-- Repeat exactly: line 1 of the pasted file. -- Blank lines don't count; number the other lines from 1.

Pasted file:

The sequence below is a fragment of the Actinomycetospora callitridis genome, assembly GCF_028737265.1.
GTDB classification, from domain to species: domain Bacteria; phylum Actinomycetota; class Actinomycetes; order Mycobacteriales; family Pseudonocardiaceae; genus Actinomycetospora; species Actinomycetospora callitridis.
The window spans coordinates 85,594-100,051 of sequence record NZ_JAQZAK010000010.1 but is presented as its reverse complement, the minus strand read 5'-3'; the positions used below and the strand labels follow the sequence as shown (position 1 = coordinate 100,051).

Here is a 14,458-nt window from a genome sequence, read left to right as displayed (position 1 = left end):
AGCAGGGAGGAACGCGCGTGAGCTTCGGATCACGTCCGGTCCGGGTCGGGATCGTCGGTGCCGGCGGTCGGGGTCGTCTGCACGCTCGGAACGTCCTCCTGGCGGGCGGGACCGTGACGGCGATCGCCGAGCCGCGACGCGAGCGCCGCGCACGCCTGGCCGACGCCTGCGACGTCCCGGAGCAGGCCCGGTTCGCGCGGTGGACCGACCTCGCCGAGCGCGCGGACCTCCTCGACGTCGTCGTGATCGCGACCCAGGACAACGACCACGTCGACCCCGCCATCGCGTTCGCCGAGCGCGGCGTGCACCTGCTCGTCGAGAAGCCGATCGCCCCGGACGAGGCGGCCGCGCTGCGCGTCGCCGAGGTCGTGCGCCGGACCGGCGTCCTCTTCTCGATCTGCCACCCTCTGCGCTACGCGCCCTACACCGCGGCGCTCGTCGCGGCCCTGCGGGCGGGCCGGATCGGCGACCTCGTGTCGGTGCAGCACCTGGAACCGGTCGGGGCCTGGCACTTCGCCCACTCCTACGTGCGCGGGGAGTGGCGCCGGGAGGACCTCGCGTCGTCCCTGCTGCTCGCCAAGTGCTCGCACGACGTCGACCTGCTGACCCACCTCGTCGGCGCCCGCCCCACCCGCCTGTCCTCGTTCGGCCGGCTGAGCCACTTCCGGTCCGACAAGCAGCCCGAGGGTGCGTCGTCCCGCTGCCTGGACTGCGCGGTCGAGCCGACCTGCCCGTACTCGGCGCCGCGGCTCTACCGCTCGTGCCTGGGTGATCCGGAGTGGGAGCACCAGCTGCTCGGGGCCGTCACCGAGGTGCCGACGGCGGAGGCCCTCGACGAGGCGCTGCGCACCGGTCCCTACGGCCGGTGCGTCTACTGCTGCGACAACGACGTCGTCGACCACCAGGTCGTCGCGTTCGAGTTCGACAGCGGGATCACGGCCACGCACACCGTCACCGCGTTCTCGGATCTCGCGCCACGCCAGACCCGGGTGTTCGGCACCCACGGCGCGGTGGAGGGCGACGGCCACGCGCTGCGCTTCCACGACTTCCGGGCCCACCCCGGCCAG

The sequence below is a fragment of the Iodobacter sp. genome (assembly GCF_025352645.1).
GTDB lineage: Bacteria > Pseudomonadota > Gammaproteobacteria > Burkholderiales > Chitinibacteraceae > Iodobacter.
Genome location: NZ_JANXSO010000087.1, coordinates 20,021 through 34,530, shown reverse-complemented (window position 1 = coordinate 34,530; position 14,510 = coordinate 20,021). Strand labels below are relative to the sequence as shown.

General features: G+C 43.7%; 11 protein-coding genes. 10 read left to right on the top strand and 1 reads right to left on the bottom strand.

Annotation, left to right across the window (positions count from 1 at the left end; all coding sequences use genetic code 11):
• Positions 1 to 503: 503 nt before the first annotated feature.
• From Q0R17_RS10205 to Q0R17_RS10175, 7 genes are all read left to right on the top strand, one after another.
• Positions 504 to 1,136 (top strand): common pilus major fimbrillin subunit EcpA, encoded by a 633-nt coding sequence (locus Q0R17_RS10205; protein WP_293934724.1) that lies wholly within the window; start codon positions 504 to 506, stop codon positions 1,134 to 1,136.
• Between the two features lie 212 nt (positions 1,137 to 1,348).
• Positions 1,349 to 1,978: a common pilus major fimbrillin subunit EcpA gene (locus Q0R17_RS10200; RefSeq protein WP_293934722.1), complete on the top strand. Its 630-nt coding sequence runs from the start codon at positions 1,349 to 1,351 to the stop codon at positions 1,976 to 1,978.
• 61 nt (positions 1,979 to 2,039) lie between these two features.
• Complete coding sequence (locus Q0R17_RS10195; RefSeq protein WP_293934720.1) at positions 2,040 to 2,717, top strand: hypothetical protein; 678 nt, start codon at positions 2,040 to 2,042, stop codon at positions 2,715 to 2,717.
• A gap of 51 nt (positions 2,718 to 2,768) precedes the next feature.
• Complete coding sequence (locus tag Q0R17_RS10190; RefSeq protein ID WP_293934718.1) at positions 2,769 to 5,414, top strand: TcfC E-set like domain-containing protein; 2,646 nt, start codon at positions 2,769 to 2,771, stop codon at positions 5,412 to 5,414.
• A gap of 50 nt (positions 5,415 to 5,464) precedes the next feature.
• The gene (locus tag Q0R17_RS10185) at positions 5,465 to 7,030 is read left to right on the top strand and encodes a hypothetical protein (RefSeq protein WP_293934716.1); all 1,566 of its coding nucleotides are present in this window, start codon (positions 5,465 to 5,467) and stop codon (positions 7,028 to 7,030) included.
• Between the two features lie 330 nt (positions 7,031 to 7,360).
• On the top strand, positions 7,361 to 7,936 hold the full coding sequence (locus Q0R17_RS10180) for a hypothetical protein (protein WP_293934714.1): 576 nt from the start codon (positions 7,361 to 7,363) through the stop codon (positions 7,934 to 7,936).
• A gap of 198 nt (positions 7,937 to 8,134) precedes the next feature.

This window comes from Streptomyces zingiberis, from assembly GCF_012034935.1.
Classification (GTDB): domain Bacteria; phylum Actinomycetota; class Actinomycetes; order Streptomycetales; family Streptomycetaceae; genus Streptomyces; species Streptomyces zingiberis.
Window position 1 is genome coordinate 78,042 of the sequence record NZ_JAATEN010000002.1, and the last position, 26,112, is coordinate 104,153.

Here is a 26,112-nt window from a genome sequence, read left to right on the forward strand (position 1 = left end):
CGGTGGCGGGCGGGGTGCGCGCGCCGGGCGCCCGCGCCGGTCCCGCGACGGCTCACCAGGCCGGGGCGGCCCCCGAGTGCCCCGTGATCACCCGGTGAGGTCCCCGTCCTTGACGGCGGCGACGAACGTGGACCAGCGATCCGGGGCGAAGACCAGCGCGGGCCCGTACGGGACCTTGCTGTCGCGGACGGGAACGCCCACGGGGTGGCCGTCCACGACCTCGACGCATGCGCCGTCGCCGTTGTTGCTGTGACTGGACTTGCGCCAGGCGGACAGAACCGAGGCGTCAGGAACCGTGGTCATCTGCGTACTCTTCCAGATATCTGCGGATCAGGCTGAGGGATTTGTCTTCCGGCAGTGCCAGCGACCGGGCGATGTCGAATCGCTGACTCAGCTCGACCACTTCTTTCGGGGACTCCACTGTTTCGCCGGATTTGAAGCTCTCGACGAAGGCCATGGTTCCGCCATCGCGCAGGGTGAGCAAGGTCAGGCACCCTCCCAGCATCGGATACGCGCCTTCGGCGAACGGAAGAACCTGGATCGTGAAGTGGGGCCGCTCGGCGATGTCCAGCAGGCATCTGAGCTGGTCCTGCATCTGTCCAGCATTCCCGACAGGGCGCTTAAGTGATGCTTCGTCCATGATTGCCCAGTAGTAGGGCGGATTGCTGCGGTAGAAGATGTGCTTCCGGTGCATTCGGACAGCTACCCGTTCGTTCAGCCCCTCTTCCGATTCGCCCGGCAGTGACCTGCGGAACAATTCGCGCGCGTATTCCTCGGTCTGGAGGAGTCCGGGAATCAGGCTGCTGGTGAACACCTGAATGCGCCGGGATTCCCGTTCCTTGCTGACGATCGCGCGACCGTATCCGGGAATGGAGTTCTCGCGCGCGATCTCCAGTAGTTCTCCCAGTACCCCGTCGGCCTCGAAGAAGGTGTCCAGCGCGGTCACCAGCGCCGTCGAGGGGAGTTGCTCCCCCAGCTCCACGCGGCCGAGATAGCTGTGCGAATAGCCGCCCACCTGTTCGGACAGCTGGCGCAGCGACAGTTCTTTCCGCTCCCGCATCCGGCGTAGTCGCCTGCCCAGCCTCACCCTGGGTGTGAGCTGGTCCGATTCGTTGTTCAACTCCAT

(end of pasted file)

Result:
The sequence below is a fragment of the Actinomycetospora callitridis genome, assembly GCF_028737265.1.